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To decline this play date invite?

(71 Posts)
LittleHouseonTheBuildingSite Sat 27-May-17 18:36:03

DD is 8.
She has received an invitation from her best friend to go to play at her house tomorrow.

I really want to say no because I know I'll have to reciprocate ....

The girl and her family live in a huge house ! It's lovely and nicely decorated .

The parents have professional jobs and live on a lovely estate.

Their DD even speaks a bit posh blush

We on the other hand live on a council estate in a council house.

It needs decorating but money is tight as I'm disabled and don't work . I'm trying to do it little by little .

There are weeds in my garden and the place doesn't generally look nice.

DD has been friends with this girl since reception and I've never offered to have her here as I'm so embarrassed - I don't think her parents would be happy for her to play here !

I've had other children from the estate over to play but I don't mind as I feel more comfortable with the children being from the same background as me / DD . blush

I now feel bad that they have offered to have DD over and I never have .

I'm also dreading the fact I'll have to her here in return !


early30smum Sat 27-May-17 18:37:56

YABU! It doesn't matter where you live or your background. Your kids are clearly friends and if the parents don't like where you live etc when you reciprocate, then that's their issue. Don't make your little girl miss out.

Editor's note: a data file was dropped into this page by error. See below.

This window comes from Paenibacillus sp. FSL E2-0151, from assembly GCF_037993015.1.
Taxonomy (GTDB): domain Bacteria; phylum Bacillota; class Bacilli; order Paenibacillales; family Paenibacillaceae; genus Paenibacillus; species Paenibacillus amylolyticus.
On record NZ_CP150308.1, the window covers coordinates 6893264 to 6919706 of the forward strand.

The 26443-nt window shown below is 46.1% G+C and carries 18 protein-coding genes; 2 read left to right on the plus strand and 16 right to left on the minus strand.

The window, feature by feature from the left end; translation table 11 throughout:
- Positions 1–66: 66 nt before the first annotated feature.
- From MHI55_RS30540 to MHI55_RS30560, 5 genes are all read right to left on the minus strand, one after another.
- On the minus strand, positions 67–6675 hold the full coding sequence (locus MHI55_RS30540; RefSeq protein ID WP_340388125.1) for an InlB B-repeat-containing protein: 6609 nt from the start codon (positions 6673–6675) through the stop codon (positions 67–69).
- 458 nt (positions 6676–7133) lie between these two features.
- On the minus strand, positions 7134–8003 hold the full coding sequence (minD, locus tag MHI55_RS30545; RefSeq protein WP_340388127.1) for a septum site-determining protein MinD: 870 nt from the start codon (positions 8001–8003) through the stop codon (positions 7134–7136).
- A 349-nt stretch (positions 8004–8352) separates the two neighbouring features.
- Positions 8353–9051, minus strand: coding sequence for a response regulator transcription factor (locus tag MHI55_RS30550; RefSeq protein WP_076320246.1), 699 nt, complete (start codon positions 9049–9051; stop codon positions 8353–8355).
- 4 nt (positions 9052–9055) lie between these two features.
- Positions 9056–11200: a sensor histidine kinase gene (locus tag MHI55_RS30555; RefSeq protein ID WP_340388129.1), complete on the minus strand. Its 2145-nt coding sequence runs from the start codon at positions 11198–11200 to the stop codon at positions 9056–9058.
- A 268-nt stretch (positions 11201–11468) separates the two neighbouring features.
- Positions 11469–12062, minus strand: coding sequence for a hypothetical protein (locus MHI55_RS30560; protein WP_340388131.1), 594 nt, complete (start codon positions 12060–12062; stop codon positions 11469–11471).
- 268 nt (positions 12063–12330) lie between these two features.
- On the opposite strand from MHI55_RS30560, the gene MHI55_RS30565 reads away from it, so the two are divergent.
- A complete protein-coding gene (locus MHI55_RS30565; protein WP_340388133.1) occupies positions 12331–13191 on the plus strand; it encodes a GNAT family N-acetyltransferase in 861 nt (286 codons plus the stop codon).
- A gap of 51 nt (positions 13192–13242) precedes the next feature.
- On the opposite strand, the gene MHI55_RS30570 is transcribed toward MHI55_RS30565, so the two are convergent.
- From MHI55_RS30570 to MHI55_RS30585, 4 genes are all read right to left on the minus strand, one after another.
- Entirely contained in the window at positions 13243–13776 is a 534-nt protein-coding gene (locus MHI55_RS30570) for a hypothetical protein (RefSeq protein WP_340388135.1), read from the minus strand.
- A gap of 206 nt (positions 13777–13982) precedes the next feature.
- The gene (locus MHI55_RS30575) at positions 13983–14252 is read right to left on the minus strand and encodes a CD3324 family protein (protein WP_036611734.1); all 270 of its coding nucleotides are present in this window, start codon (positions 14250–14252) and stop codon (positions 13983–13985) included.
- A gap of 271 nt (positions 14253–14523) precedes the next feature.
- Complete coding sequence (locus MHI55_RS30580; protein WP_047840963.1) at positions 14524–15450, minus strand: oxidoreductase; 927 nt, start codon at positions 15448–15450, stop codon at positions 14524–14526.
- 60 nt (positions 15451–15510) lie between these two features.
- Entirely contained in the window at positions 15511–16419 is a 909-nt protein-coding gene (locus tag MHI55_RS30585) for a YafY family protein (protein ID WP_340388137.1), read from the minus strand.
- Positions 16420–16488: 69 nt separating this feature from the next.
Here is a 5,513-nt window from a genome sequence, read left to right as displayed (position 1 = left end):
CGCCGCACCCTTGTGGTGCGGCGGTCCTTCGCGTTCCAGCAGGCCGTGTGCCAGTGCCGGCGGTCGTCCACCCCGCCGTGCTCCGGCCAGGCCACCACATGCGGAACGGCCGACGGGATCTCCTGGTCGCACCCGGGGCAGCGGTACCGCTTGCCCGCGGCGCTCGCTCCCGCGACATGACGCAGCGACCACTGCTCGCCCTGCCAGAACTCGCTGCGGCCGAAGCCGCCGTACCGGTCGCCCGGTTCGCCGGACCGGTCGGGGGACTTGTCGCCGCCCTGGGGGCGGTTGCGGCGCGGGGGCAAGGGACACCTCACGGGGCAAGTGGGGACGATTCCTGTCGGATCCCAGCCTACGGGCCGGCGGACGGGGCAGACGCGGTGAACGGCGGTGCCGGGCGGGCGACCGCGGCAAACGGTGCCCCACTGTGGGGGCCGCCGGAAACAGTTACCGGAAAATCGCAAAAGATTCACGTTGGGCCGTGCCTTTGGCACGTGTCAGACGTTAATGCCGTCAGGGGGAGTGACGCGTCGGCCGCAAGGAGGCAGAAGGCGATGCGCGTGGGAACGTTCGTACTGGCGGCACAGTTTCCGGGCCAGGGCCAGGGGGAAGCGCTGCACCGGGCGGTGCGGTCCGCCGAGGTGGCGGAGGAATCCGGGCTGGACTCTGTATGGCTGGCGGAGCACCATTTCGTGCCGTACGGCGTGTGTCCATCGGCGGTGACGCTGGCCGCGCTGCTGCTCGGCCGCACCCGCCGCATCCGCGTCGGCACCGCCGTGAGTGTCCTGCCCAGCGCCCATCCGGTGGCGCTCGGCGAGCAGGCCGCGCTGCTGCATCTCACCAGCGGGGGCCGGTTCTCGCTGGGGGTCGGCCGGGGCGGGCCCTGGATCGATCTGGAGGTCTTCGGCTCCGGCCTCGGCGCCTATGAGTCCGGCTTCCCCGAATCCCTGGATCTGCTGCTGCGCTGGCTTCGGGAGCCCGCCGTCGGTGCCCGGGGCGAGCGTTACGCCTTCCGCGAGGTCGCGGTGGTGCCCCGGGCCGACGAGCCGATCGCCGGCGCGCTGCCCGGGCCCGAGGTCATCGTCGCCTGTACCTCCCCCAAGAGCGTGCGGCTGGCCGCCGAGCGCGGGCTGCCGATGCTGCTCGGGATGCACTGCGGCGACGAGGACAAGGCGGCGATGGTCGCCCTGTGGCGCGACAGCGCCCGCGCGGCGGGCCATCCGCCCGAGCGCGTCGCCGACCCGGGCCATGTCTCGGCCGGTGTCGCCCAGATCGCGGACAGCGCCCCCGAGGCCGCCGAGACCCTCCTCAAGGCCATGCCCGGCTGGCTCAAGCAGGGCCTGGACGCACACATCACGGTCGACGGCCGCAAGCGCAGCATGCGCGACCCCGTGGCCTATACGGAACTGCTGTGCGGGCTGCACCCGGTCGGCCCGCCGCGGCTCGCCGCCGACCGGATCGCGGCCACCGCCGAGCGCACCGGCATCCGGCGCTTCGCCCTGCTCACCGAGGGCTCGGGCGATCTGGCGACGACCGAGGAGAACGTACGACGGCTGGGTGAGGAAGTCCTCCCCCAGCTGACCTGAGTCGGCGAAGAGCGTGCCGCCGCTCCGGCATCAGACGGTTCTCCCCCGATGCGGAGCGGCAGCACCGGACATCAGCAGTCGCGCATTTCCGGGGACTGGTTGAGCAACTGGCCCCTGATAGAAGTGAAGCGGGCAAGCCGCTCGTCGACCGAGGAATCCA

Crunchymum Sat 27-May-17 18:38:38

How well do you know the other parents? Can you mention it?

Although I'm sure it's not as bad as you think?

OuchBollocks Sat 27-May-17 18:39:04

Presumably they know where you live? If they don't want their DD playing at yours in return they'll politely decline with an excuse, but in all likelihood they're not hideous snobs and will be happy to get some peace for a few hours while their daughter is in a safe happy home with a good friend.

Crunchymum Sat 27-May-17 18:39:21

I mean can you mention you feel a little bit self conscious about where you live?

GeillisTheWitch Sat 27-May-17 18:39:57

I think you're over thinking it, people come from all sorts of backgrounds and there's no reason to think that this girl's parents wouldn't want her coming to your house, as long as it's not an absolute shit tip then I doubt they'll give it a second thought.

unlimiteddilutingjuice Sat 27-May-17 18:40:16

I have a similar house and I understand your anxiety. But, in the nicest possible way YABU.
The kids don't care. They just want to play together. They can't arrange to meet up without the support of their parents. Its part of our job as parents to facilitate their friendships.
Accept the invitation, reciprocate and get over yourself. Good luck grin

LittleHouseonTheBuildingSite Sat 27-May-17 18:41:35

I don't know the parents very well at all - other than the odd party I've met them at .

The father seems very down to earth and friendly whereas the mum seems a bit more "snobbish" <I hate that word but can't think of another!> but she is always friendly and polite towards us .

MrsTerryPratchett Sat 27-May-17 18:41:45

I live in a nice house, detached and in a nice area. DD's mate from school lives in a tiny flat. Mum doesn't work, dad works in McDonald's. Do the kids care? No. Do we care? No.

DD is horribly jealous because he has a TV in his room and pets. Poor, deprived DD. grin

Just go for it.

Chloe84 Sat 27-May-17 18:41:45

I understand how you feel, OP.

But I think you need to give your DD all the tools to succeed in life, and that includes showing her that she and her family are just as good as her friends and therefore to be able to interact and be friends with people from different backgrounds. If you're embarassed, then she will be embarrassed too.

Justmadeperfectflapjacks Sat 27-May-17 18:41:56